“Gandalf: Well, all good stories deserve embellishment.
You’ll have a tale or two to tell of your own when you come back.
Bilbo Baggins: … Can you promise that I will come back?
Gandalf: No. And if you do… you will not be the same.”
You wouldn’t know it to look at them, but my friends are dangerous.
In this one little conversation with my friend MT, I experienced an epiphany that changed the way I view my world. (Or at least explained what I’ve been doing since Greg died).
In another conversation with my friend RN, I decided I needed to do just what she did just before the first anniversary of her husband’s passing – take my daughter and head off on a Big Trip.
And then there’s my friend SM, who sent me a proposed itinerary and links to train schedules in Europe.
I don’t even use the train in Perth. Then she had me actually booking my flights to London, Northern Italy and Geneva. I find I’m going to somewhere called Bellagio. There’s cobbled streets and wonderful lakes, she says. I’m not actually sure how I’ll get there from Como. Or where Como even is, but apparently I’m taking a train there from Milan.
I’ve never been to Italy. Really, I’ve never travelled in Europe – one night in Athens with Greg a hundred years ago doesn’t really count. As far as I’m concerned, Como is the suburb down the road in South Perth, and Geneva sounds like someone else’s travel destination. For that matter, telling people I’m taking my daughter to Europe and we’ll be in London, Northern Italy and Switzerland really sounds like someone else’s life, someone awesome and sophisticated and … well, just someone else.
I have to stop myself from breaking out into “The Hills are Alive with the Sound of Music” as I contemplate the snow capped mountains we will be seeing. And I have to stop myself from worrying as I realise I’m completely unprepared for this trip. There just hasn’t been the usual requisite worry time 🙂
But now, on the eve of departure, my mind wanders over questions like, ‘Where the heck is Qatar?’ (we’re flying Qatar Air and stopping there on the way); ‘Do they even have gluten free pasta in Italy?’ (I’ve been gluten intolerant for over 20 years); If we manage to actually find our way to Bellagio, will we be seen forlornly dragging our suitcases over the picturesque-but-possibly-annoying-to-walk-on cobbled streets, looking for a villa I hired over the internet that no one’s heard of?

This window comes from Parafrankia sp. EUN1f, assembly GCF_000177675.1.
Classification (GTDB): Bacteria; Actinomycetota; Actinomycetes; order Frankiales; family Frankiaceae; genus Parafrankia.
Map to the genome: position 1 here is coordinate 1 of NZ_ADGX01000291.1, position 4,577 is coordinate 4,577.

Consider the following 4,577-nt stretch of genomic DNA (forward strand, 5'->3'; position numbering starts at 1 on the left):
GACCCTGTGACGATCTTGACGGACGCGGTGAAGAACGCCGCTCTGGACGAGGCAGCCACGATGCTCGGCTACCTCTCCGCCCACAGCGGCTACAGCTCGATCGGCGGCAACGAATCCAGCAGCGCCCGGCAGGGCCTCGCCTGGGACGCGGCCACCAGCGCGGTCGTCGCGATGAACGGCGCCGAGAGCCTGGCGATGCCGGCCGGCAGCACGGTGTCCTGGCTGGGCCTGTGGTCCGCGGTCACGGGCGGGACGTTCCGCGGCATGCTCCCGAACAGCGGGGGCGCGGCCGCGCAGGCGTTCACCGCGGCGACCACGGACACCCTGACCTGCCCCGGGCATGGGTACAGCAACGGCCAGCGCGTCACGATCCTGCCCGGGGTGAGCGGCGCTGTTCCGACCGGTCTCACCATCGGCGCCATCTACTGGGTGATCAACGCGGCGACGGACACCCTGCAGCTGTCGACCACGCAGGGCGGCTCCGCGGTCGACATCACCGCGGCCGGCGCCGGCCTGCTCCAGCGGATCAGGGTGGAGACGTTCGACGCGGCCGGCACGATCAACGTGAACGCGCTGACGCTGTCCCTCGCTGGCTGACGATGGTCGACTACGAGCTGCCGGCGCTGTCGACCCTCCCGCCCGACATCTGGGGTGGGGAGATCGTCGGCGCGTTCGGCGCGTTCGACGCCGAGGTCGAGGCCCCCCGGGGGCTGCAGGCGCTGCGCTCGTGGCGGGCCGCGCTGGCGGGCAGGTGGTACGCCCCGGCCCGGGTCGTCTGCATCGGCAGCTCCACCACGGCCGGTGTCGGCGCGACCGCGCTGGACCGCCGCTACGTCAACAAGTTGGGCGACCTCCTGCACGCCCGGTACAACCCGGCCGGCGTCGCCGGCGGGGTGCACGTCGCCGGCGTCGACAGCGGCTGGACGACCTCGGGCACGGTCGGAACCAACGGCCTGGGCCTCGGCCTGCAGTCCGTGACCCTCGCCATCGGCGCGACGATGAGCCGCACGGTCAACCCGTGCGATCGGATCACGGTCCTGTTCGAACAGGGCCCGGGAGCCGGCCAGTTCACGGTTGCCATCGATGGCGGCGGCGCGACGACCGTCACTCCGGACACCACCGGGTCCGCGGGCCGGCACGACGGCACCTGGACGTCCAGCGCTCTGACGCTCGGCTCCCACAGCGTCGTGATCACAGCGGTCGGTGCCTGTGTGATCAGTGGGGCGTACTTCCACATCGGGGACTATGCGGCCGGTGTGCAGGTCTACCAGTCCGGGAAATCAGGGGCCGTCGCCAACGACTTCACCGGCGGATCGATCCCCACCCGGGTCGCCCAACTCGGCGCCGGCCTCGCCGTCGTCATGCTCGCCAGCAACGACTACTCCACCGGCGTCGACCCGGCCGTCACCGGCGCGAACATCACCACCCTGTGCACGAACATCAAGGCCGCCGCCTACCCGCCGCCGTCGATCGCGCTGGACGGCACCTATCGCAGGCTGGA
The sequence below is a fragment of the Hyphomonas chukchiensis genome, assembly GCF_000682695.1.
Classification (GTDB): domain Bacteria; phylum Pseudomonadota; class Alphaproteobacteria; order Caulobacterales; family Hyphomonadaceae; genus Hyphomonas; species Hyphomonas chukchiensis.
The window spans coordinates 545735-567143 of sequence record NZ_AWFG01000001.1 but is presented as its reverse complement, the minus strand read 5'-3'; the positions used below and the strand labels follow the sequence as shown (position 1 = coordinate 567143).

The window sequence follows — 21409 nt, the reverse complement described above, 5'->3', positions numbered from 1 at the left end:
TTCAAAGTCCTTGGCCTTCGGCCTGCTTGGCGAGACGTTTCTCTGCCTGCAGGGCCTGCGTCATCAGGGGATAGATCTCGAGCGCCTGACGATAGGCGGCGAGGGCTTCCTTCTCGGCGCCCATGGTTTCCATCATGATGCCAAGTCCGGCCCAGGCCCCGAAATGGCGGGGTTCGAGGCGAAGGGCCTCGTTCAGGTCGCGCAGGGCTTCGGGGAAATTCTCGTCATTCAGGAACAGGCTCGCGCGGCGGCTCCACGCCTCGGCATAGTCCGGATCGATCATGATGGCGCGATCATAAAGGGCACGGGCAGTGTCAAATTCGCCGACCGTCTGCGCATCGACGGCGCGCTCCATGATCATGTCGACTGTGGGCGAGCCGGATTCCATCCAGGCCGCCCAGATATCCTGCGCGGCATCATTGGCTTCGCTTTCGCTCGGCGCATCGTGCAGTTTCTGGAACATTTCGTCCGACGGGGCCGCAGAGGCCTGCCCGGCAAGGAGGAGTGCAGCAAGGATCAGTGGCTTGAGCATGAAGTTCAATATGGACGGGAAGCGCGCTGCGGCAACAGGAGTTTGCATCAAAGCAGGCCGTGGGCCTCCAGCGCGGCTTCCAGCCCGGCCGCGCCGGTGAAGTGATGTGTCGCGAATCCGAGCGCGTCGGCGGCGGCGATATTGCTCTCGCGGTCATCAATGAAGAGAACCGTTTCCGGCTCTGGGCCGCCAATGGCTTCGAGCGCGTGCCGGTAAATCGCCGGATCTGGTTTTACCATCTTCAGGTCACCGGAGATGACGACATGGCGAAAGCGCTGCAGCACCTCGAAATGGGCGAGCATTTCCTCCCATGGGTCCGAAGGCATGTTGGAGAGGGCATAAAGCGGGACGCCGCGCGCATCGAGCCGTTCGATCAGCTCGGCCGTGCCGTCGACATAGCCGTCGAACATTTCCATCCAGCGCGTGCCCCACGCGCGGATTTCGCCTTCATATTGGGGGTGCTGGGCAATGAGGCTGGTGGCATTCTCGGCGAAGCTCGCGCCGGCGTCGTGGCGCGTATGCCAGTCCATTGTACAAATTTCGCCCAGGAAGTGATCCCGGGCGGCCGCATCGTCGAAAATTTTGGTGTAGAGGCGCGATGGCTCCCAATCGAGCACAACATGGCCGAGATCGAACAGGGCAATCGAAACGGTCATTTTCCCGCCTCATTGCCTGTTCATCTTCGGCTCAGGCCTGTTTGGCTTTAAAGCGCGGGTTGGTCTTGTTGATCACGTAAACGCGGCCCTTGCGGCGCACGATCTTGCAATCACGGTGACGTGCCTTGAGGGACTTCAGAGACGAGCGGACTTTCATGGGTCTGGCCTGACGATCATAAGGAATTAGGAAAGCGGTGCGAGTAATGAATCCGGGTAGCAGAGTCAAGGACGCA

And will we survive the trip, mother and daughter, friendship intact, despite my snoring, age-related vagueness and mild short term memory disorder?
I catch myself. A surge of Curiosity replaces all the unanswerable questions. I tell my students to do this when they are about to create their first paintings.
So I whisper, “Malini, approach this journey with curiosity and an open heart. Who knows where it will take you?”
My daughter and I are going to commemorate the first anniversary of Greg’s passing by immersing ourselves in Beauty. Pursuing Awe. Experiencing Wonder. Despite the many exquisitely beautiful places at home in Australia that we are yet to discover, we chose to do this in Europe because of three conversations I had with my Dangerous Friends. So we’re about to sit in aeroplanes for what will feel like interminably long, claustrophobic, cramped, sleepless hours, as we fly from one side of the world to the other.
I hear you groan. Yes, I’m deeply aware of the privilege of choosing to sit in a plane, to fly across the planet, just to experience the wonder of travel. And if I lose some sleep or get lost in Italy or find myself on the wrong platform in Milan, well, millions of people would love to have those particular problems. Then there’s the saying that sits on my wall, “Travel Often. Getting Lost will help you find yourself.“ And I’m all about that quest.
Also … I just remembered that I happen to like airline food.
I mean, isn’t there something magical about actually eating hot food served in tiny square containers, in a giant metal flying machine (that shouldn’t really be able to be fly at all, let alone move extremely fast) … and doing this 30,000 feet above the earth?
Greg often used to quote these words of Bilbo Baggins from The Lord of The Rings.
“It’s a dangerous business, Frodo, going out of your door,” he used to say. “You step into the Road, and if you don’t keep your feet, there is no telling where you might be swept off to.”
I think he’s whispering them to me right now, over and over, in my heart.
Mary and I — we’re off on Another Adventure …